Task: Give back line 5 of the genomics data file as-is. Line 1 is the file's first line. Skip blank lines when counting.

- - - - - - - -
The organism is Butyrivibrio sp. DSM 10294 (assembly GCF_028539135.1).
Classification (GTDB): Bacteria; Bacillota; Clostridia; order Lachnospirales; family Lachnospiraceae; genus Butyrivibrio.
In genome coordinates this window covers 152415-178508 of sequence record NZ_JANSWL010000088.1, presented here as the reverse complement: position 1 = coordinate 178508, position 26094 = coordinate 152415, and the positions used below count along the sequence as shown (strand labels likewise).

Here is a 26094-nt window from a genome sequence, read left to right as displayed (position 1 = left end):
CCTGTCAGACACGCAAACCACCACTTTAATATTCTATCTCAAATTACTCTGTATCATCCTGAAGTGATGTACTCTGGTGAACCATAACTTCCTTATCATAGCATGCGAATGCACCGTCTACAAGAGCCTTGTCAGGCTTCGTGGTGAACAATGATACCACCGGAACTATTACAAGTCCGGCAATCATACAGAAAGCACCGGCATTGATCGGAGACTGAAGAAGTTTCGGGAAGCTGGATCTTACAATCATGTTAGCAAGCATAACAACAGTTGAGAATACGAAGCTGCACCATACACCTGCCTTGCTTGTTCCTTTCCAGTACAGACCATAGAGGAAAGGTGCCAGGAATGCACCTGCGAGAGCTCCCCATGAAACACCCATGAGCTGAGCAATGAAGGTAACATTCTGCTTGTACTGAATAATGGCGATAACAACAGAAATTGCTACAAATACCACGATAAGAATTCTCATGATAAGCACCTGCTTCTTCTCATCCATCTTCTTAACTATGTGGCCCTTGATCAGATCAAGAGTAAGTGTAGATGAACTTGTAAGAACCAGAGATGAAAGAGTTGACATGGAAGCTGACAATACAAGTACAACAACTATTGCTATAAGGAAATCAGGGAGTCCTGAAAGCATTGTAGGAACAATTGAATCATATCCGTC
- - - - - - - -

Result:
CCTGTCAGACACGCAAACCACCACTTTAATATTCTATCTCAAATTACTCTGTATCATCCTGAAGTGATGTACTCTGGTGAACCATAACTTCCTTATCATAGCATGCGAATGCACCGTCTACAAGAGCCTTGTCAGGCTTCGTGGTGAACAATGATACCACCGGAACTATTACAAGTCCGGCAATCATACAGAAAGCACCGGCATTGATCGGAGACTGAAGAAGTTTCGGGAAGCTGGATCTTACAATCATGTTAGCAAGCATAACAACAGTTGAGAATACGAAGCTGCACCATACACCTGCCTTGCTTGTTCCTTTCCAGTACAGACCATAGAGGAAAGGTGCCAGGAATGCACCTGCGAGAGCTCCCCATGAAACACCCATGAGCTGAGCAATGAAGGTAACATTCTGCTTGTACTGAATAATGGCGATAACAACAGAAATTGCTACAAATACCACGATAAGAATTCTCATGATAAGCACCTGCTTCTTCTCATCCATCTTCTTAACTATGTGGCCCTTGATCAGATCAAGAGTAAGTGTAGATGAACTTGTAAGAACCAGAGATGAAAGAGTTGACATGGAAGCTGACAATACAAGTACAACAACTATTGCTATAAGGAAATCAGGGAGTCCTGAAAGCATTGTAGGAACAATTGAATCATATCCGTC